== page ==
How do respiratory anticholinergics work?
Respiratory anticholinergics are medications prescribed to treat chronic obstructive pulmonary disease (COPD) and asthma. Respiratory anticholinergics make breathing easier by relaxing the smooth muscles of bronchial tubes, improving lung function, and reducing mucus secretion in the respiratory system.
Some of the respiratory anticholinergics are combined with other medications that reduce hypersensitivity reaction in the respiratory system and reduce inflammation. Anticholinergics work by blocking the activity of acetylcholine, a neurotransmitter that nerve endings secrete to make muscles contract.
Acetylcholine binds to protein molecules known as muscarinic receptors on the surface of muscle cells to make them contract. Acetylcholine also stimulates muscarinic receptors on exocrine gland cells to secrete fluids such as mucus, saliva, tears, and sweat.
Respiratory anticholinergics are long-acting muscarinic antagonists (LAMA), which relax airway smooth muscles and reduce mucus secretion by blocking muscarinic receptors on the bronchial smooth muscles and the exocrine gland cells in the bronchial passage.
Other medications combined with anticholinergics include:
- Long-acting beta-2 agonists (LABAs): LABAs enhance the activity of beta-2 adrenergic receptors which are stimulated by epinephrine, a natural hormone in the body. Stimulation of beta-2 receptors results in intracellular action that relaxes bronchial muscles and inhibits hypersensitivity reaction from mast cells, a type of immune cells that initiate allergic reactions.
- Corticosteroids: Corticosteroids are powerful anti-inflammatory agents used to control inflammation.
How are respiratory anticholinergics used?
Respiratory anticholinergics are orally inhaled in the form of powders, aerosolized tiny particles or droplets, or solutions nebulized into a fine mist. Many types of inhalation devices such as metered dose inhalers and nebulizers are available.
Respiratory anticholinergics are used to treat the following conditions:
- Long term maintenance treatment of chronic obstructive pulmonary diseases including:
- Long term maintenance treatment of asthma, an inflammatory bronchial condition
- Acute asthma exacerbation
What are side effects of respiratory anticholinergics?
Side effects of respiratory anticholinergics may include the following:
- Nasopharyngitis (inflammation of nose and throat)
- Upper respiratory tract infection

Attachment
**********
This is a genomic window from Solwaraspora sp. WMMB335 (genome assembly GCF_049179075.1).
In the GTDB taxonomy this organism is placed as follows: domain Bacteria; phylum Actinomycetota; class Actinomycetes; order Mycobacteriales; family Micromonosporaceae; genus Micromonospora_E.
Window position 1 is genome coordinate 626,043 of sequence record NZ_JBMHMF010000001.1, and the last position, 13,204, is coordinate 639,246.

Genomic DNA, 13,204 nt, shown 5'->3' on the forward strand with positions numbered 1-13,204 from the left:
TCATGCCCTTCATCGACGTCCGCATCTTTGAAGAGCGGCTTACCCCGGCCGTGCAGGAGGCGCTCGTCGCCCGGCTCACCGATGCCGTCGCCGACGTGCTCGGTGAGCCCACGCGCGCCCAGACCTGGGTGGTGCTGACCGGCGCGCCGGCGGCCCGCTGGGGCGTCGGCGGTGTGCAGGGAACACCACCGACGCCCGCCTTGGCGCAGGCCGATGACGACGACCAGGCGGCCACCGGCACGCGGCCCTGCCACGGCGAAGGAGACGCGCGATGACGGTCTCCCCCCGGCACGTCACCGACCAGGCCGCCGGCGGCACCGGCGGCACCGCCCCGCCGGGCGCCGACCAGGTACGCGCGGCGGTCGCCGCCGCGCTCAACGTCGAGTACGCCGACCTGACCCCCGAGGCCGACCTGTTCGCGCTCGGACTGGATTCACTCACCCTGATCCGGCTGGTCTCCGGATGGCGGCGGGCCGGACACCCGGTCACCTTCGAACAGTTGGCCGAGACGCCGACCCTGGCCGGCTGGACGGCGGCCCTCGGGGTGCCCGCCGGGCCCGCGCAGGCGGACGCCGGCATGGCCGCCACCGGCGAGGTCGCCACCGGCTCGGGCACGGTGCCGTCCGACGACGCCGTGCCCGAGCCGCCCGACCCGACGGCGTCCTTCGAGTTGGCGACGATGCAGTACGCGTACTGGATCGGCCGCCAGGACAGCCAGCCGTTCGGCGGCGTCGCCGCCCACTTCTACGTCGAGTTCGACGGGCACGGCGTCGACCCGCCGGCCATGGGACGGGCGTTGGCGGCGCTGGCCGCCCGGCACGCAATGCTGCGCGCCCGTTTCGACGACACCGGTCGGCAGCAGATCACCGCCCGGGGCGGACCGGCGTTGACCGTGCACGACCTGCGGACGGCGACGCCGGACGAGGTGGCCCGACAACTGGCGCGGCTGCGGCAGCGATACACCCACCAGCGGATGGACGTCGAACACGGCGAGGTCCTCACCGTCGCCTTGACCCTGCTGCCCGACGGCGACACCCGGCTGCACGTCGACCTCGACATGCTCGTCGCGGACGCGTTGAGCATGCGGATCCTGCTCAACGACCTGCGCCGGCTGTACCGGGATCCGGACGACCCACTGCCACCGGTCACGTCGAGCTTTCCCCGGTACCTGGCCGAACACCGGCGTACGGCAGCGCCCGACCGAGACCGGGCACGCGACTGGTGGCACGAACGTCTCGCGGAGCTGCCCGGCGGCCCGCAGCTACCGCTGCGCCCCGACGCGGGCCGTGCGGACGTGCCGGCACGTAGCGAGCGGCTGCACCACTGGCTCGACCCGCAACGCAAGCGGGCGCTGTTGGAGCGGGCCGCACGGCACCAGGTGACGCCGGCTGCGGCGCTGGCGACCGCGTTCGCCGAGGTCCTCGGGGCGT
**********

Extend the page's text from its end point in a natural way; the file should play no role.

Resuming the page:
- COPD exacerbation
- Bronchitis (inflammation of bronchial passage)
- Sinusitis (inflammation of the sinuses)
- Rhinitis (inflammation of the nasal passage)
- Pharyngitis (throat inflammation)
- Laryngitis (inflammation of the larynx)
- Oropharyngeal pain (mouth and throat pain)
- Dyspnea (shortness of breath)
- Dryness and irritation in the throat
- Paradoxical bronchospasm
- Urinary tract infection
- Urinary retention
- Dysuria (painful urination)
- Dyspepsia (indigestion)
- Abdominal pain
- Gastroesophageal reflux disease (GERD)
- Gastroenteritis (inflammation of the gastrointestinal tract)
- Tooth abscess and toothache
- Angina pectoris (chest pain due to coronary heart disease)
- Hypotension (low blood pressure)
- Cardiac arrhythmias (irregular heart rhythm and heart rate)
- Tachycardia (rapid heartbeat)
- Atrial fibrillation (irregular and rapid heart rate with the atria out of synchronization with the ventricles)
- Supraventricular tachycardia (rapid heart rate beginning above the ventricles)
- Ventricular and supraventricular extrasystoles (extra heartbeats)
- Myocardial infarction (heart attack)
- Nonspecific chest pain
- Musculoskeletal chest pain
- Chest discomfort
- Back pain
- Neck pain
- Arthralgia (joint pain)
- Leg pain
- Skeletal pain
- Myalgia (muscle pain)
- Muscle spasms
- Pain in extremities
- Paresthesia (prickling sensation)
- Influenza or flu-like symptoms
- Asthenia (weakness)
- Sleep disturbance
- Dry mouth
- Mouth edema
- Stomatitis (inflammation and soreness inside the mouth)
- Glossitis (tongue inflammation)
- Oral candidiasis (Candida infection)
- Dysgeusia (taste disorder)
- Dysphonia (hoarseness)
- Eye pain
- Conjunctivitis (inflammation of conjunctiva, the membrane on the whites of the eyes and the inner surface of eyelids)
- Conjunctival hyperemia (dilation and redness of blood vessels in the conjunctiva)
- Blurred vision
- Halo vision
- Corneal edema
- Mydriasis (dilation of pupils)
- Increased intraocular pressure
- Glaucoma (a progressive disease that damages the optic nerve)
- Narrow-angle glaucoma (a type of glaucoma in which the fluid drainage angle in the eye becomes narrow and impairs drainage)
- Epistaxis (nasal bleeding)
- Hypersensitivity reactions such as:
- Herpes zoster
- Candidiasis (Candida albicans fungal infection)
- Hypercholesterolemia (high cholesterol in the blood)
- Hyperglycemia (high glucose levels in the blood)
Information contained herein is not intended to cover all possible side effects, precautions, warnings, drug interactions, allergic reactions, or adverse effects. Check with your doctor or pharmacist to make sure these drugs do not cause any harm when you take them along with other medicines. Never stop taking your medication and never change your dose or frequency without consulting your doctor.
What are names of respiratory anticholinergic drugs?
- Anoro Ellipta
- Atrovent HFA
- Bevespi Aerosphere
- glycopyrrolate inhaled
- glycopyrrolate inhaled/formoterol
- Incruse Ellipta
- Lonhala Magnair
- Spiriva HandiHaler
- Spiriva Respimat
- Trelegy Ellipta
- Tudorza Pressair
- umeclidinium bromide
- umeclidinium bromide/vilanterol inhaled
- umeclidinium bromide/vilanterol inhaled/fluticasone furoate inhaled